CBP’s Response to Unfounded ACLU Report
The false accusations made by the ACLU against the previous administration are unfounded and baseless. The “report” equates allegations with fact, flatly ignores a number of improvements made by U.S. Customs and Border Protection (CBP) as well as oversight conducted by outside, independent agencies, including the DHS Office of Inspector General (OIG) and the Office of Civil Rights and Civil Liberties over the last decade. The OIG has already completed an investigation and found these claims unsubstantiated and did not observe misconduct or inappropriate conduct. CBP takes seriously all allegations of misconduct, but without new specifics is unable to check to commence reasonable steps to examine these assertions and address the accusations levied.
CBP is aware of the ACLU report and is greatly disappointed that it doesn’t acknowledge that the OIG conducted an investigation in 2014 that determined that prior claims made by the ACLU were completely unfounded. The OIG conducted 57 unannounced visits to 41 different CBP facilities and “did not observe misconduct or inappropriate conduct by DHS employees during our unannounced visits.” The full report is available here.
In addition, the report contains a number of anecdotal assertions and does not provide specifics, preventing CBP from commencing reasonable steps to examine these assertions and addressing their concerns. CBP strongly disagrees with the assertions and conclusions made by the ACLU report, which equates allegations with fact and flatly ignores reforms made by CBP as well as oversight conducted by outside independent agencies over the last decade. Just in the last three years, CBP has established a number of agency-wide policies that aim to provide for additional protections for those held or detained by CBP. CBP was not contacted by the ACLU regarding its report or any of its findings.
All CBP employees embody our core values, perform their duties with integrity, and are dedicated to our mission of securing the American people and our borders while facilitating legitimate trade and travel. The men and women of CBP perform their duties professionally and treat everyone equally with dignity and respect. Children represent the most vulnerable population, and every agent carries a fundamental ethical and moral belief as well as a legal obligation to put the welfare of any child first.
Ensuring the welfare of children: In October 2015, CBP published National Standards on Transport, Escort, Detention and Search (TEDS) that set forth nationwide standards governing CBP’s interactions with detained individuals including provisions related to sexual abuse and assault prevention and response. The TEDS standards have been implemented in all CBP facilities. TEDS reinforces/reiterates the need to consider the best interest of children and mandates adherence to established protocols to protect at-risk populations to include transporting, detaining, and caring for children.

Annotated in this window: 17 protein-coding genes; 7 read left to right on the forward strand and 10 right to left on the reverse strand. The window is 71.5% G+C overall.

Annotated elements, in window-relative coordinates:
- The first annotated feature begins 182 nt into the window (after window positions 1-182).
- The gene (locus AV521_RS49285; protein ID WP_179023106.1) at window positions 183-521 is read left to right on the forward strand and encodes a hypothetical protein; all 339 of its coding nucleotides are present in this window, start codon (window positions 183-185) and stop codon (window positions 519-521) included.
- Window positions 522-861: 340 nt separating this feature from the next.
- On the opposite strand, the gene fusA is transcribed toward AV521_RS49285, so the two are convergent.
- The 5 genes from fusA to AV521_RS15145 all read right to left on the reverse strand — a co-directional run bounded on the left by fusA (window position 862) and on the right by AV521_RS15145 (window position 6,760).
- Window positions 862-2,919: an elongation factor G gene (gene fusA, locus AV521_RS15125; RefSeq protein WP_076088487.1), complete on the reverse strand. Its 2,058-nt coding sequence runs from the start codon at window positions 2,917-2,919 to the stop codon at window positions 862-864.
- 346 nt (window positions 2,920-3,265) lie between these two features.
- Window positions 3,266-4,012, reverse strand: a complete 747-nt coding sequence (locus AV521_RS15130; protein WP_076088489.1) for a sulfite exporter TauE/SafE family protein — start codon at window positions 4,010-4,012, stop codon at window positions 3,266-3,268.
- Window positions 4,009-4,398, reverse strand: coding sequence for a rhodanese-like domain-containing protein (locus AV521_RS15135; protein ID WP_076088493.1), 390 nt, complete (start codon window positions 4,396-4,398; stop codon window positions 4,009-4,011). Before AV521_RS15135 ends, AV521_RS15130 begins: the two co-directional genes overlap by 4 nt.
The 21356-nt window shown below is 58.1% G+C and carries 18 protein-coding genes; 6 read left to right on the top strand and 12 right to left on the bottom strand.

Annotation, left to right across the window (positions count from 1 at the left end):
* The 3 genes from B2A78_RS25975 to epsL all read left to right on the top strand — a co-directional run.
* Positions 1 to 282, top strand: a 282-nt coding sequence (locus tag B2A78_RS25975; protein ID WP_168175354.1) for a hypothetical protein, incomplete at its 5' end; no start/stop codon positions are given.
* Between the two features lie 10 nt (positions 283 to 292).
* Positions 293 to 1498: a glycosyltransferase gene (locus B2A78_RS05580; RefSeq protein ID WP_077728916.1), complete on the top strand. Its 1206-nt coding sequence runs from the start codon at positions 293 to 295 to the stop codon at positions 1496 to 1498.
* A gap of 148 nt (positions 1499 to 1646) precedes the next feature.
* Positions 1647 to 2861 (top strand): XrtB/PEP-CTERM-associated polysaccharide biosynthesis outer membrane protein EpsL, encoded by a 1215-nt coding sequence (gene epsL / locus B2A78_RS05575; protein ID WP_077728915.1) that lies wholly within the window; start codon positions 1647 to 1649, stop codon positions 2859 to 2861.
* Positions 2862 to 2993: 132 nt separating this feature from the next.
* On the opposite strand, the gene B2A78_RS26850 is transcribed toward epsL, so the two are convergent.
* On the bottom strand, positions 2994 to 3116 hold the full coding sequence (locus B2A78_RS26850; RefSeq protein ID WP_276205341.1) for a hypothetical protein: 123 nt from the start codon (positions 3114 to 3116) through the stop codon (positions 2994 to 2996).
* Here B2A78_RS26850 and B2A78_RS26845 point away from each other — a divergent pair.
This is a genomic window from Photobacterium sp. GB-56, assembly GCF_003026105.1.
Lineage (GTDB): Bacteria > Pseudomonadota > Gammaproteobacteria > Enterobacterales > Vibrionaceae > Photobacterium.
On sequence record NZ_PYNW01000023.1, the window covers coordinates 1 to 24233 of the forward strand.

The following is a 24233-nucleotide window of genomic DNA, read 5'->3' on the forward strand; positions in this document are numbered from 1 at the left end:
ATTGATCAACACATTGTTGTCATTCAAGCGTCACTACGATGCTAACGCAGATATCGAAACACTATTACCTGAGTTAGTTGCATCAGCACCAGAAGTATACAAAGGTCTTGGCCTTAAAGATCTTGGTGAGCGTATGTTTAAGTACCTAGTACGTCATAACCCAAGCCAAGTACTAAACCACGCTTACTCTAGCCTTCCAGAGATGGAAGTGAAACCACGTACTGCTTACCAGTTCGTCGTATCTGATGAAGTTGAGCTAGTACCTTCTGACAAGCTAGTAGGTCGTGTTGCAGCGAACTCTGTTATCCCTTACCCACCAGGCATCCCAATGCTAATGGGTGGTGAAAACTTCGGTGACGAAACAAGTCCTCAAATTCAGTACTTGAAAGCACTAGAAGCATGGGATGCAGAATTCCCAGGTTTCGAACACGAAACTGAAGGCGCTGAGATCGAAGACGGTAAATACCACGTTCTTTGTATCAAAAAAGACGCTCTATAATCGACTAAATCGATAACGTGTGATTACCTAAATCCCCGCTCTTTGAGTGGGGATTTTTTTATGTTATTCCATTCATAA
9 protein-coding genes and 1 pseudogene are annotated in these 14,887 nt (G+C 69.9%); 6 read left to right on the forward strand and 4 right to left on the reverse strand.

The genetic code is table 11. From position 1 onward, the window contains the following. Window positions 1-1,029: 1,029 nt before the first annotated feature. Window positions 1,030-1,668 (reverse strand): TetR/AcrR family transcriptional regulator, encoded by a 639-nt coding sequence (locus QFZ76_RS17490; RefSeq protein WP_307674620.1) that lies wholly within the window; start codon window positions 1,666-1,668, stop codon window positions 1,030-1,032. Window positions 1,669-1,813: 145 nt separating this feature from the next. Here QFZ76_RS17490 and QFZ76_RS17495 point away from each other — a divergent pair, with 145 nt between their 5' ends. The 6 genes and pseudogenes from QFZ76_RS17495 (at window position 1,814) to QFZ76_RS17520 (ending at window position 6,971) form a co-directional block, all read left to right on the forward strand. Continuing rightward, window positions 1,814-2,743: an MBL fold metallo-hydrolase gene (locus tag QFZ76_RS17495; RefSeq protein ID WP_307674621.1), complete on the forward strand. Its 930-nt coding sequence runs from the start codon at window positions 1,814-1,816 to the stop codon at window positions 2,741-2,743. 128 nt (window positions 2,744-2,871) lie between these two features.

Prison Rape Elimination Act (PREA): Since the implementation of the DHS Standards to Prevent, Detect, and Respond to Sexual Abuse and Assault in Confinement Facilities (the “DHS Standards”) in May 2014, CBP has taken measures to enhance its sexual abuse and assault prevention and response efforts. CBP has a zero tolerance policy prohibiting all forms of sexual abuse and assault of individuals in custody, which includes mandating zero tolerance toward all forms of sexual abuse in our temporary holding facilities and outlining the agency’s approach to preventing, detecting and responding to such conduct. CBP is committed to the enforcement of its policy to provide effective safeguards against sexual abuse and assault for individuals detained in CBP holding facilities.
- CBP incorporates best practices and reforms to enhance efforts to prevent, detect, and respond to sexual abuse and assault in our holding facilities.
- CBP maintains a Sexual Abuse and Assault Prevention and Response Program that ensures effective procedures for preventing, reporting, responding to, investigating, and tracking incidents or allegations of sexual abuse and/or assault against individuals in CBP holding facilities.
- CBP designated a full-time Prevention of Sexual Abuse Coordinator, to ensure its offices, stakeholders, and managers are aware of CBP’s roles and responsibilities.
- CBP has entered into a joint third-part audit contract with U.S. Immigration and Customs Enforcement to secure third-party auditors to audit CBP holding facilities for compliance with the DHS Standards. This is a recommendation that was made by a DHS OIG report in March 2016.
- OPR has conducted training on sexual abuse and effective cross-agency coordination for Special Agents who conduct investigations into allegations of sexual abuse at holding facilities (per USC 6 § 115.134: Specialized training: Investigations).
CBP is committed to fostering an environment for individuals in CBP custody to feel safe to report sexual abuse and assault. CBP has a zero tolerance policy information and reporting options posted in highly visible areas in holding facilities to ensure that individuals in CBP custody are aware of multiple options to confidentially and, if desired, anonymously, report allegations of sexual abuse and assault, retaliation for sexual abuse and/or assault, or staff neglect of violations of responsibilities that may have contributed to such incidents.
Engagement with NGOs: Senior CBP leadership routinely meets with representatives of nongovernmental organizations, including the ACLU. These engagements are an opportunity to discuss issues related to CBP operations. CBP’s Office of Professional Responsibility investigates allegations of misconduct on the part of CBP employees when an NGO provides sufficient information necessary to conduct an appropriate inquiry.